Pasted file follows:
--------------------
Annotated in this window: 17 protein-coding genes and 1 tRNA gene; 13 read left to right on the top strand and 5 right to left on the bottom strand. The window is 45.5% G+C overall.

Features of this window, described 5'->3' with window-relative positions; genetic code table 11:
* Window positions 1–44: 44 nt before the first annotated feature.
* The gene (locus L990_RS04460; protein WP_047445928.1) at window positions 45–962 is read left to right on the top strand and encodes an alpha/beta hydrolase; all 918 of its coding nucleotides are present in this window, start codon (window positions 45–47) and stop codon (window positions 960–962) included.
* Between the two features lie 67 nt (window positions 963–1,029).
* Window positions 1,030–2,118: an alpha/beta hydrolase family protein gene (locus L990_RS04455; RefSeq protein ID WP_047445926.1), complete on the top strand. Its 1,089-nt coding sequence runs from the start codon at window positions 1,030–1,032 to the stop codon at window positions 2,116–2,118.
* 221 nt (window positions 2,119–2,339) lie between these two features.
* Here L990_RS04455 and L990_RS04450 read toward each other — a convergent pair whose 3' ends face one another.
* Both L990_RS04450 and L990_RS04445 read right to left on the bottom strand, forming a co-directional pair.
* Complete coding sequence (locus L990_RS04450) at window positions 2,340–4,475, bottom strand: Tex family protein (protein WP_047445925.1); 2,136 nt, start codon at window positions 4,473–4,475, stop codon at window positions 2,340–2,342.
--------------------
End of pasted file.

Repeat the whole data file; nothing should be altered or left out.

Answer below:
Annotated in this window: 17 protein-coding genes and 1 tRNA gene; 13 read left to right on the top strand and 5 right to left on the bottom strand. The window is 45.5% G+C overall.

Features of this window, described 5'->3' with window-relative positions; genetic code table 11:
* Window positions 1–44: 44 nt before the first annotated feature.
* The gene (locus L990_RS04460; protein WP_047445928.1) at window positions 45–962 is read left to right on the top strand and encodes an alpha/beta hydrolase; all 918 of its coding nucleotides are present in this window, start codon (window positions 45–47) and stop codon (window positions 960–962) included.
* Between the two features lie 67 nt (window positions 963–1,029).
* Window positions 1,030–2,118: an alpha/beta hydrolase family protein gene (locus L990_RS04455; RefSeq protein ID WP_047445926.1), complete on the top strand. Its 1,089-nt coding sequence runs from the start codon at window positions 1,030–1,032 to the stop codon at window positions 2,116–2,118.
* 221 nt (window positions 2,119–2,339) lie between these two features.
* Here L990_RS04455 and L990_RS04450 read toward each other — a convergent pair whose 3' ends face one another.
* Both L990_RS04450 and L990_RS04445 read right to left on the bottom strand, forming a co-directional pair.
* Complete coding sequence (locus L990_RS04450) at window positions 2,340–4,475, bottom strand: Tex family protein (protein WP_047445925.1); 2,136 nt, start codon at window positions 4,473–4,475, stop codon at window positions 2,340–2,342.